Reducing Food Waste


By Jennifer Tveitnes, RD, LD, Clinical Dietitian, Boone Health Bariatrics

Food waste is a significant issue in the United States. The U.S. Department of Agriculture, or USDA, estimates that approximately 31% of food is wasted by retailers and consumers.

Throwing out so much uneaten food has many impacts. Safe food that could feed people facing food insecurity often ends up in landfills. Food waste uses up resources needed to grow, process, transport, prepare, store, and dispose of food, including land, water, energy, and labor. In landfills, rotting food gives off methane gas, a powerful greenhouse gas that affects climate change. And American households spend about an average of $370 per person each year on wasted food. Limiting food waste is good for the environment and our pocketbooks!

There is a national initiative to reduce the amount of food wasted by Americans in half by 2030 – and you can help! These five simple steps can help you start reducing your food waste.

1. Plan Ahead

Build a weekly meal plan, then use it as a blueprint for your grocery list. Stick to the list when shopping to ensure everything you buy gets used. Avoid bulk purchases of anything that spoils quickly. To make sure you use vegetables and fruits before they can spoil, plan recipes that use fresh produce at the beginning of the week, then use frozen produce later in the week. When meal-planning, look at your schedule and be realistic about the time you have available. If Wednesday night is filled with activities and nobody will be home until late, it’s reasonable to plan to eat out that day. Purchasing food you won’t have time to prepare will lead to waste.

2. Get Creative

Shop your kitchen by looking in your freezer, refrigerator, and pantry. Take stock of items you already have that you can use for meals or that need to be used. This ensures you use foods you have before they go bad. If you have several different foods you need to use before they spoil, combine them into a creative dish! Use your favorite spices, seasonings, and sauces to make a unique recipe. Challenge household members to come up with creative ideas, too. You may be surprised at how delicious it turns out.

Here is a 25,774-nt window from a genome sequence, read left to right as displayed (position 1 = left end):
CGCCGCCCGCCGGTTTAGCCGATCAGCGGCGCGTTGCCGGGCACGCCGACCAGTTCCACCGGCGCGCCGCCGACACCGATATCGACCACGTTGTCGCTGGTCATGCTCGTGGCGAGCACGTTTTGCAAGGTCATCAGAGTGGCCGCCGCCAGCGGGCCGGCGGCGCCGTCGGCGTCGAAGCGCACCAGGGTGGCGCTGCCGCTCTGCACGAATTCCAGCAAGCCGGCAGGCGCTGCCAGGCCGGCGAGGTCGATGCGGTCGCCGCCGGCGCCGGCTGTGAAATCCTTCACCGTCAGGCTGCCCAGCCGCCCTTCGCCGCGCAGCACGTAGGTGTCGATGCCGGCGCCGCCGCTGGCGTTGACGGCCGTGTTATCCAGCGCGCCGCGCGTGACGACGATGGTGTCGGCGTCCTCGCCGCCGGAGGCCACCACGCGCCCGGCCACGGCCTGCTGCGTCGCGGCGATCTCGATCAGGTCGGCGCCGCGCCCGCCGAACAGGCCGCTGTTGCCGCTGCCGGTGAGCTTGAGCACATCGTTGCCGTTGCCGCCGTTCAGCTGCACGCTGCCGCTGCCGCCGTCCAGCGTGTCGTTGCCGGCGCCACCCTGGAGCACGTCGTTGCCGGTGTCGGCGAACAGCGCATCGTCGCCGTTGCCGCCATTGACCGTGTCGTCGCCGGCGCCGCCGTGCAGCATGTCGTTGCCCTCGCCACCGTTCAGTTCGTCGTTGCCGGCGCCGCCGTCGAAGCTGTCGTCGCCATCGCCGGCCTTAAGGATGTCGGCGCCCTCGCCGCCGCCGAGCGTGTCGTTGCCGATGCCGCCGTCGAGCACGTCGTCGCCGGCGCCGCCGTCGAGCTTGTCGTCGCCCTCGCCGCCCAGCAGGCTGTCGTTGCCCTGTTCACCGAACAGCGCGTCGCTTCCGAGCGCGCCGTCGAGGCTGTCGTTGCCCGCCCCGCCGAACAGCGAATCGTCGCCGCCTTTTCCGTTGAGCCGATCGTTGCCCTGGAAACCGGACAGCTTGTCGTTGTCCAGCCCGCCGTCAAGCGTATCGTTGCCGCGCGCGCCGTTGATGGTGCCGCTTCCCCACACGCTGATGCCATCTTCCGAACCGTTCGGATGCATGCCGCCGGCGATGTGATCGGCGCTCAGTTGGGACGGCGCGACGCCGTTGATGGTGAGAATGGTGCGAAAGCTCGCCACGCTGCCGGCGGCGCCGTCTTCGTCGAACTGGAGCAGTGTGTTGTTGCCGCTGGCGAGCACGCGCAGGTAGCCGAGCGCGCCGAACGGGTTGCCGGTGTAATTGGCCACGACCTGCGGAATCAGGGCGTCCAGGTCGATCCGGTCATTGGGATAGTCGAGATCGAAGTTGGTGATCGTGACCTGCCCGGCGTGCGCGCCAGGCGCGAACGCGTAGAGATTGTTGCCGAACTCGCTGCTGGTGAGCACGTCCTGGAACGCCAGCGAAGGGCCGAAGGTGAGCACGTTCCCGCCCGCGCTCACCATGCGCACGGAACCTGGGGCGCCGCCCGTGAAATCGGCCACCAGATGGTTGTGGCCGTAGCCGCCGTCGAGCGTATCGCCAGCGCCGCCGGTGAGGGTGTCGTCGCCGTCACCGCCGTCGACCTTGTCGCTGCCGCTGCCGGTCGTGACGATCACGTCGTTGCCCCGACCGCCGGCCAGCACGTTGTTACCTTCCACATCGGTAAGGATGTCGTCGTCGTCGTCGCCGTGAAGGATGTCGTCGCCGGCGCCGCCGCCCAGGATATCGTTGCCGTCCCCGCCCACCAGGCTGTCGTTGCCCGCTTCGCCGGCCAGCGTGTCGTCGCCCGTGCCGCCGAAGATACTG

3. Skip Precut Produce

Produce spoils faster after it’s cut. Unless you plan to use produce in the next day or two, choose uncut produce in its whole form. At home, wait to cut produce until you’re ready to use it, if possible. Uncut produce also costs less than precut, saving you money!

4. Don’t Prewash

Exposing produce to water causes it to spoil faster. Washing fresh fruits and vegetables as soon as you get home could result in them going bad before you get the chance to eat them. If you must wash produce in advance, dry it as much as possible and store it in a container lined on the bottom with a kitchen towel or paper towel to absorb excess moisture and prevent spoilage.

5. First In, First Out

Store your foods using the first in, first out method. When you buy new food items, put them in the back of your refrigerator or pantry and move any items already there up front. This encourages you to use foods you’ve had longer, lessening they’ll be forgotten and spoil.

For more tips on how to reduce food waste at home and in your community, visit